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What is Intellectual Property Law? - Definition and Rights

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  • 0:05 Intellectual Property
  • 1:57 Intellectual Property…
  • 3:17 Types of Intellectual Property
  • 8:43 Lesson Summary
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Lesson Transcript
Instructor: Ashley Dugger

Ashley is an attorney. She has taught and written various introductory law courses.

Intellectual property is a broad term that applies to many different types of original creations. Businesses use intellectual property law to protect innovative and marketable works created in someone's mind. This lesson explains this special type of property law.

Intellectual Property

Let's take a look at a special type of property that all businesses own, and the laws that protect that property. Every business has some form of intellectual property. The term intellectual property actually refers to many different types of property. However, this category of property is unique. Intellectual property is original property created in someone's mind. It can be a play, a novel, a product invention, a marketing plan, a logo or many other things. But, note that not every idea will be classified as intellectual property. To be intellectual property, the idea must be marketable and valuable in some manner.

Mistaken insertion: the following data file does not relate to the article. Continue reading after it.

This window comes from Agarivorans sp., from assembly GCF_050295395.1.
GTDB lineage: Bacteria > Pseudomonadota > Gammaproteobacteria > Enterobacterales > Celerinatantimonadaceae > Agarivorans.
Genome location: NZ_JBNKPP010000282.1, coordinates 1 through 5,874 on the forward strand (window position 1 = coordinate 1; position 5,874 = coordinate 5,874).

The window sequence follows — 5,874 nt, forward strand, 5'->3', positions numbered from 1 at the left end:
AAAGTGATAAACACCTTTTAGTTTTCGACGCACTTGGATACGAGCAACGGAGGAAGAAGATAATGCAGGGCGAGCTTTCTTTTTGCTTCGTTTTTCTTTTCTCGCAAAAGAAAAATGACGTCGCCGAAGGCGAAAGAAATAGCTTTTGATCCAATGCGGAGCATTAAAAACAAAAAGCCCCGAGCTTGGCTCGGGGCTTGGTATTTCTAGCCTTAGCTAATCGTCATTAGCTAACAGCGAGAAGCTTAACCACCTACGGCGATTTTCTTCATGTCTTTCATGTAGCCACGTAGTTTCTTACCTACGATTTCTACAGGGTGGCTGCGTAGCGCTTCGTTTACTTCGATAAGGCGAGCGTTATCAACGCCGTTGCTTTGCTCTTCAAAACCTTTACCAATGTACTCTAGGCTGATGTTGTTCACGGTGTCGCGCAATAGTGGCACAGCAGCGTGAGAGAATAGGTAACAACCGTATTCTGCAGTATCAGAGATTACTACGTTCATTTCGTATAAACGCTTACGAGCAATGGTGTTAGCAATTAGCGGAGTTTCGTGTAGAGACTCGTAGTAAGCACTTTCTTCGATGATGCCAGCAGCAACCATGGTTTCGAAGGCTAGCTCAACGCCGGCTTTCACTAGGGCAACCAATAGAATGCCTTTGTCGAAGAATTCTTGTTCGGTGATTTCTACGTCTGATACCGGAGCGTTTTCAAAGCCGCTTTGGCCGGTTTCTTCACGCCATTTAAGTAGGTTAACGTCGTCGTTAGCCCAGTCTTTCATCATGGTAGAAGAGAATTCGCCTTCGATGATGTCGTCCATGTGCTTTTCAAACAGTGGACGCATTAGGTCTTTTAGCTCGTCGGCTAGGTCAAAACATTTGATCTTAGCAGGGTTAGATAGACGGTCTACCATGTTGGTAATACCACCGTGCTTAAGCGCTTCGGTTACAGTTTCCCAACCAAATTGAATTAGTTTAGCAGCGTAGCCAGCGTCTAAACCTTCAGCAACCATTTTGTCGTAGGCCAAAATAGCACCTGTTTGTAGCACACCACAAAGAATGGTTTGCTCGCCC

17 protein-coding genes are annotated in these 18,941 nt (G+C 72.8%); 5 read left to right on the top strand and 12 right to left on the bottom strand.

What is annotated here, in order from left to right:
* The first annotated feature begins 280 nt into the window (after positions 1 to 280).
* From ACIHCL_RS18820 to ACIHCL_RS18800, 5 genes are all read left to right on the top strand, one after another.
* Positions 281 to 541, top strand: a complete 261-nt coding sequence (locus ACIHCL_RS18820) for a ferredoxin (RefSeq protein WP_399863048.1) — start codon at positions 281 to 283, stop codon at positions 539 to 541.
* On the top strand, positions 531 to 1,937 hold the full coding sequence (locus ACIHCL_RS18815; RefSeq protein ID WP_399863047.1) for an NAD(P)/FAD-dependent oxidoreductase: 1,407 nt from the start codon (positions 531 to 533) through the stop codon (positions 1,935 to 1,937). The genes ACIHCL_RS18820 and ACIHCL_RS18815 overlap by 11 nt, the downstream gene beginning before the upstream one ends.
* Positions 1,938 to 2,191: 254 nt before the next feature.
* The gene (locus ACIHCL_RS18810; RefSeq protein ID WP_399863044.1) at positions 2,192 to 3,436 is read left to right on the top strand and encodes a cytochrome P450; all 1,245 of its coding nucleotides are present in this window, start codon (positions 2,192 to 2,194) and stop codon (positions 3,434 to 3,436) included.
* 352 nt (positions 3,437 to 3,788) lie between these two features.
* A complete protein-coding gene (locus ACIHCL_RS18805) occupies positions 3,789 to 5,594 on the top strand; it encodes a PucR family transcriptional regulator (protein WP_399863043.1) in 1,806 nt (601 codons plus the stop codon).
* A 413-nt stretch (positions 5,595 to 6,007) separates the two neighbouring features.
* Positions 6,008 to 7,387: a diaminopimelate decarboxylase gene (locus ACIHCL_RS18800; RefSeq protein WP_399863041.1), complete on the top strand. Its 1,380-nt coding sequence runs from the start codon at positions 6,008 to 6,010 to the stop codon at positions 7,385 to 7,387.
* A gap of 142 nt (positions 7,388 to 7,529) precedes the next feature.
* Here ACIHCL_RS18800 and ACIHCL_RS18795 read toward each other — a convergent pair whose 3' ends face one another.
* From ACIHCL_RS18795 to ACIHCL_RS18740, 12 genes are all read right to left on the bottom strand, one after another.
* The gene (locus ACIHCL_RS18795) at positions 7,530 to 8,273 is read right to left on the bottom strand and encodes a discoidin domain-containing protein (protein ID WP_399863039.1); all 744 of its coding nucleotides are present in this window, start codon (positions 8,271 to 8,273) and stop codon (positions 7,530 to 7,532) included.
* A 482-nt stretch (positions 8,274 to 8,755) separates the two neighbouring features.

Though there are many different types, all intellectual property is innovative, developed through a creative process, and intangible. These are the characteristics that set intellectual property apart from other types of property. However, intellectual property is handled in the same way as tangible personal property or real property. It can be owned, sold, leased, or gifted much like all other property.

Our intellectual property laws protect this unique type of property by sheltering the rights of those who create the property. There are many federal laws and state tort claims that work to provide certain protections for products that were created out of a person's own mental process, and establish ownership for marketable ideas. These laws and protections are designed to help the creator feel secure in his or her rights to the property, and provide exclusive benefit to the creator, while hopefully encouraging new inventions and technologies.

Intellectual Property Law and Businesses

Let's look at my business and all of the ways I use intellectual property and the laws that protect intellectual property. I own Barks and Bubbles. At my pet-grooming salon, I use a special shampoo that I designed myself. It cleans dog hair, while preventing fleas and ticks, and also smells like orange blossoms. This is my special concoction and one of the main things that makes my salon special and unique.

Let's say that a new pet-grooming business opens next door to mine. This business uses a very similar pink logo, and is called Wash and Woof. This business advertises that it uses a special dog shampoo that smells like citrus. I'm furious and think that I'm losing customers to this new business. Can they copy me like this? I'm headed to see my lawyer and find out.